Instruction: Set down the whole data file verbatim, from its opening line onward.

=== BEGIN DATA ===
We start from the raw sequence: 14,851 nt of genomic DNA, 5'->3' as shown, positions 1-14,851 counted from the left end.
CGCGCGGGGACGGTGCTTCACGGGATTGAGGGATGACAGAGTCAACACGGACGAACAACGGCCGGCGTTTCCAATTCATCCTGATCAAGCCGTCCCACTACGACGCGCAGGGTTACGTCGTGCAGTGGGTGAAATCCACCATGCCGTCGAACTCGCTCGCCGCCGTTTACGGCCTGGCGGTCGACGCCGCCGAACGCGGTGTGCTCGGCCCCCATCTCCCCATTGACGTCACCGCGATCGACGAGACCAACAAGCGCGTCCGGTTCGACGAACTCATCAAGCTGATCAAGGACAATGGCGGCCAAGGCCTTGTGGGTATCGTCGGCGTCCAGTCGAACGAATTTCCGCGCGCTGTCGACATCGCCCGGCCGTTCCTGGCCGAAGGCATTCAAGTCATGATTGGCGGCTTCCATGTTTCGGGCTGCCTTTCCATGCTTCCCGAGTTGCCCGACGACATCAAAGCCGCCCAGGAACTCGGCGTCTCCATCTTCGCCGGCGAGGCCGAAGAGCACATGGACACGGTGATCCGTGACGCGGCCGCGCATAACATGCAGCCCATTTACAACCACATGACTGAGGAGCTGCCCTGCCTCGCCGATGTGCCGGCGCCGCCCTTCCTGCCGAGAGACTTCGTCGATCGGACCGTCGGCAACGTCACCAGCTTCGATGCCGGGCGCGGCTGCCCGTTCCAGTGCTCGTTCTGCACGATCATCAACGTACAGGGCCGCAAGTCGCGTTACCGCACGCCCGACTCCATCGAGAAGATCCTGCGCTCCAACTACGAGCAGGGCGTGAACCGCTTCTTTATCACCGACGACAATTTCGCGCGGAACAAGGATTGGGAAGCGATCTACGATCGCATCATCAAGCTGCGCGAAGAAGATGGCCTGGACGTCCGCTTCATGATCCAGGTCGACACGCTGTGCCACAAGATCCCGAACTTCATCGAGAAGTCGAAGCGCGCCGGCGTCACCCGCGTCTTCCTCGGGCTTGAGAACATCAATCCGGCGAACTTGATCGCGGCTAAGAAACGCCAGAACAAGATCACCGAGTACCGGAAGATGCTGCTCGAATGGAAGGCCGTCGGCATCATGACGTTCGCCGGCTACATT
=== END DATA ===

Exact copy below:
We start from the raw sequence: 14,851 nt of genomic DNA, 5'->3' as shown, positions 1-14,851 counted from the left end.
CGCGCGGGGACGGTGCTTCACGGGATTGAGGGATGACAGAGTCAACACGGACGAACAACGGCCGGCGTTTCCAATTCATCCTGATCAAGCCGTCCCACTACGACGCGCAGGGTTACGTCGTGCAGTGGGTGAAATCCACCATGCCGTCGAACTCGCTCGCCGCCGTTTACGGCCTGGCGGTCGACGCCGCCGAACGCGGTGTGCTCGGCCCCCATCTCCCCATTGACGTCACCGCGATCGACGAGACCAACAAGCGCGTCCGGTTCGACGAACTCATCAAGCTGATCAAGGACAATGGCGGCCAAGGCCTTGTGGGTATCGTCGGCGTCCAGTCGAACGAATTTCCGCGCGCTGTCGACATCGCCCGGCCGTTCCTGGCCGAAGGCATTCAAGTCATGATTGGCGGCTTCCATGTTTCGGGCTGCCTTTCCATGCTTCCCGAGTTGCCCGACGACATCAAAGCCGCCCAGGAACTCGGCGTCTCCATCTTCGCCGGCGAGGCCGAAGAGCACATGGACACGGTGATCCGTGACGCGGCCGCGCATAACATGCAGCCCATTTACAACCACATGACTGAGGAGCTGCCCTGCCTCGCCGATGTGCCGGCGCCGCCCTTCCTGCCGAGAGACTTCGTCGATCGGACCGTCGGCAACGTCACCAGCTTCGATGCCGGGCGCGGCTGCCCGTTCCAGTGCTCGTTCTGCACGATCATCAACGTACAGGGCCGCAAGTCGCGTTACCGCACGCCCGACTCCATCGAGAAGATCCTGCGCTCCAACTACGAGCAGGGCGTGAACCGCTTCTTTATCACCGACGACAATTTCGCGCGGAACAAGGATTGGGAAGCGATCTACGATCGCATCATCAAGCTGCGCGAAGAAGATGGCCTGGACGTCCGCTTCATGATCCAGGTCGACACGCTGTGCCACAAGATCCCGAACTTCATCGAGAAGTCGAAGCGCGCCGGCGTCACCCGCGTCTTCCTCGGGCTTGAGAACATCAATCCGGCGAACTTGATCGCGGCTAAGAAACGCCAGAACAAGATCACCGAGTACCGGAAGATGCTGCTCGAATGGAAGGCCGTCGGCATCATGACGTTCGCCGGCTACATT